The “Paradox” of Housing Recovery

Photo credit: Sean O'Flaherty

Yesterday, Suzy Khimm of the Washington Post posted an article about the frustrating, yet logical paradox of today’s housing market:

“There’s a seeming paradox at the heart of the housing crisis: housing is more affordable than ever, but potential homebuyers remain skittish and banks have dramatically tightened their lending standards.”

Her article draws upon a recent paper by researchers from JP Morgan, Bank of America Merril Lynch, Chicago’s Booth School, and University of Wisconsin.  Despite the depressed housing market – which is keeping home prices low (and more affordable) – people still aren’t buying.  The paper points to increased oversight of the credit market, which I think is true; however, we should also remember that these regulations are a reaction to a decade of dubious industry practices.

Credit is issued on the expectation of future ability to repay, so if you don’t presently have a great financial situation, chances are you aren’t going to qualify for mortgage credit.  Perhaps we’re entering a tough period of years for homeownership.  As President Obama proposed several weeks ago, we may need to consider some alterative options, like converting owner housing to rental units.  Whatever plan we create, I do not think it should involve any deregulation of the mortgage industry.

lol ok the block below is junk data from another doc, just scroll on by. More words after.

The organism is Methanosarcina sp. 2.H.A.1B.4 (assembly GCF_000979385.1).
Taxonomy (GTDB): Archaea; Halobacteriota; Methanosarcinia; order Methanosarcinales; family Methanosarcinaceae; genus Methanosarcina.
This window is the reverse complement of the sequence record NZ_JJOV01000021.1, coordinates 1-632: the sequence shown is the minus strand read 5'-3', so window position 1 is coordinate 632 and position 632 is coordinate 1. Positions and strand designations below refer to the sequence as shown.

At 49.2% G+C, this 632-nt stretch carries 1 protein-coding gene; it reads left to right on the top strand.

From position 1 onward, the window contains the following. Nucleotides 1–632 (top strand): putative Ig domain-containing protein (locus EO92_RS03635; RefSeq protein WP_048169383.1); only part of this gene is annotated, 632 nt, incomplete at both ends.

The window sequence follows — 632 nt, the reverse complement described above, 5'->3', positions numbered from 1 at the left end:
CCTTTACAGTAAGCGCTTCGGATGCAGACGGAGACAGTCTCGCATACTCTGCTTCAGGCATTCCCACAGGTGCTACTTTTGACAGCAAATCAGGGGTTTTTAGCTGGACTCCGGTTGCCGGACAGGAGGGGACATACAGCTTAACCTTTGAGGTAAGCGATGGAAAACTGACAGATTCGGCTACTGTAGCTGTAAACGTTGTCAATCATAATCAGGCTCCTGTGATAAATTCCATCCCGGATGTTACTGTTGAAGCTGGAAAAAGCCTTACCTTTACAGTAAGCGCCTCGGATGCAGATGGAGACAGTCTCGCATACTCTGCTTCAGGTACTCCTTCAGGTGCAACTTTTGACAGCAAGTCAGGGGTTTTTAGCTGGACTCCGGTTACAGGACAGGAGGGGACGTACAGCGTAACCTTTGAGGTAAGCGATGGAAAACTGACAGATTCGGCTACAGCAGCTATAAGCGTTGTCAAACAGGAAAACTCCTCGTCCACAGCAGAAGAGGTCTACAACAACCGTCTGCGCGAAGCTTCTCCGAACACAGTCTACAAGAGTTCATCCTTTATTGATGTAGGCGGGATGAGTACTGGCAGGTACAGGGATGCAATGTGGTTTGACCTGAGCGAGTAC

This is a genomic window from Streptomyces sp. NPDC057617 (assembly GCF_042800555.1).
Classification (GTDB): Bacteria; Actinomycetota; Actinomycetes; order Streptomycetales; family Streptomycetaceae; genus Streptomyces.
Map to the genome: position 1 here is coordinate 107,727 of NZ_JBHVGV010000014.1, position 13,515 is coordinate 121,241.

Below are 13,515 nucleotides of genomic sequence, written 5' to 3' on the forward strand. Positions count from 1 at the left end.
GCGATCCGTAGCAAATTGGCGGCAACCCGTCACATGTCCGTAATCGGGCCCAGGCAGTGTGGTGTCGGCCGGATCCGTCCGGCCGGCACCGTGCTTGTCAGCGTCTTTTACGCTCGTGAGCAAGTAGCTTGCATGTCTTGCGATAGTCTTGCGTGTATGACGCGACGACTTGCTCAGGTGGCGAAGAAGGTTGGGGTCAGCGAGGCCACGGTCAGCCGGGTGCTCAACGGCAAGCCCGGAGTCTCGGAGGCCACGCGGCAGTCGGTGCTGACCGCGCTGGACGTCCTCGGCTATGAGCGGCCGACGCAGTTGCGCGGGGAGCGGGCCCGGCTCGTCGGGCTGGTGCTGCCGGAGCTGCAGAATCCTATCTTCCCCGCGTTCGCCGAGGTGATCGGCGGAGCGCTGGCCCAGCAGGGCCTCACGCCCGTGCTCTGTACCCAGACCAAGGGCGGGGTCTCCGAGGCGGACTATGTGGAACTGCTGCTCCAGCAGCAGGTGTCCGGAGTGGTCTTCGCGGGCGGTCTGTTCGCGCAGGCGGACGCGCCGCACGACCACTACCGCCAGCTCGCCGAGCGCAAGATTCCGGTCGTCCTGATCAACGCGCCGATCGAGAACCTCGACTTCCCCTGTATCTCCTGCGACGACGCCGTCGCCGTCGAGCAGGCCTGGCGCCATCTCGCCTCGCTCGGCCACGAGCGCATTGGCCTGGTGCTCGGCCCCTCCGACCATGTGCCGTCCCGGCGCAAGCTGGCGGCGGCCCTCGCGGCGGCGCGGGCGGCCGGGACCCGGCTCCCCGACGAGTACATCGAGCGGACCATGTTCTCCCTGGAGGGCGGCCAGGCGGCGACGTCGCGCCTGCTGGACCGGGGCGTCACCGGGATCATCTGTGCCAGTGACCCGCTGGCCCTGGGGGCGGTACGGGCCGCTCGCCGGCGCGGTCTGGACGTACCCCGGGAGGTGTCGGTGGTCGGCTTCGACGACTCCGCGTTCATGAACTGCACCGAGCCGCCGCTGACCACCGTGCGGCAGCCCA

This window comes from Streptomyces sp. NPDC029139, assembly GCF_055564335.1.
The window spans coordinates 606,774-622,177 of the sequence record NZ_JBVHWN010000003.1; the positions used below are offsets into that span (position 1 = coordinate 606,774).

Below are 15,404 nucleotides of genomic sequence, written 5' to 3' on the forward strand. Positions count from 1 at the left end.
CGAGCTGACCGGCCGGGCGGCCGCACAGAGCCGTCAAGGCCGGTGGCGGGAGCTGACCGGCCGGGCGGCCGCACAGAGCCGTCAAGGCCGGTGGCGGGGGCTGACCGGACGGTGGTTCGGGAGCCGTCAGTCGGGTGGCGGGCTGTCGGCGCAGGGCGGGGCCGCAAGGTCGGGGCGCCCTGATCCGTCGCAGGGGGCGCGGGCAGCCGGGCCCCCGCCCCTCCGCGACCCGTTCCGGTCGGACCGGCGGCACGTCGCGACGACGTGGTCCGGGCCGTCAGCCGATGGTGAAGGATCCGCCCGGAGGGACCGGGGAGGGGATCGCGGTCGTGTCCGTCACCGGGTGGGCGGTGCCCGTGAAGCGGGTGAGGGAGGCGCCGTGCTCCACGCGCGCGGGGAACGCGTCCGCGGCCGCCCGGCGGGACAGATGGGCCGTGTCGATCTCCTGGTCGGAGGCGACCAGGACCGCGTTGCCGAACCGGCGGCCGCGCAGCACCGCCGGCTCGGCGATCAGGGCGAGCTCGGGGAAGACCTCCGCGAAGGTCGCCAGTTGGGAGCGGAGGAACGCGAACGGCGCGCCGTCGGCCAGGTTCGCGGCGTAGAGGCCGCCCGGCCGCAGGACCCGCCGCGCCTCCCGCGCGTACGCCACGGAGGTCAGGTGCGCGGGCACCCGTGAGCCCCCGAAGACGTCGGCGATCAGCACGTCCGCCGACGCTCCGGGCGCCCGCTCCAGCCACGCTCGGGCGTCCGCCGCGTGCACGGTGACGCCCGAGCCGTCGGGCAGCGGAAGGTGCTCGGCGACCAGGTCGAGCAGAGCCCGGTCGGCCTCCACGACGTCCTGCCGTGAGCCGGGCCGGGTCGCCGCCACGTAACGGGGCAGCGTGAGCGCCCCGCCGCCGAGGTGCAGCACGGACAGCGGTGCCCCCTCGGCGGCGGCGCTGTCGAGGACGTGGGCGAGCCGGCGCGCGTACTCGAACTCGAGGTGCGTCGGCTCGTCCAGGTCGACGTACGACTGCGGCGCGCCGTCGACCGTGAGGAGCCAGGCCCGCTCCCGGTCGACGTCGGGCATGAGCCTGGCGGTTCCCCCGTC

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3 thoughts on “The “Paradox” of Housing Recovery

  1. […] few days ago, I did a post on the paradoxical state of the housing market: home prices are at record lows, which is great for affordability, but […]

  2. […] heard plenty of reasons to be pessimistic about the housing market.  Tight credit markets, overbuilt supply, and high vacancy rates are just a few things I’ve covered.  Before you […]

  3. […] on a mortgage for 90 days, your credit rating (FICO score) was ruined.  Home loan standards are much higher now, in stark contrast to the “if you have a pulse, you qualify” system of the […]

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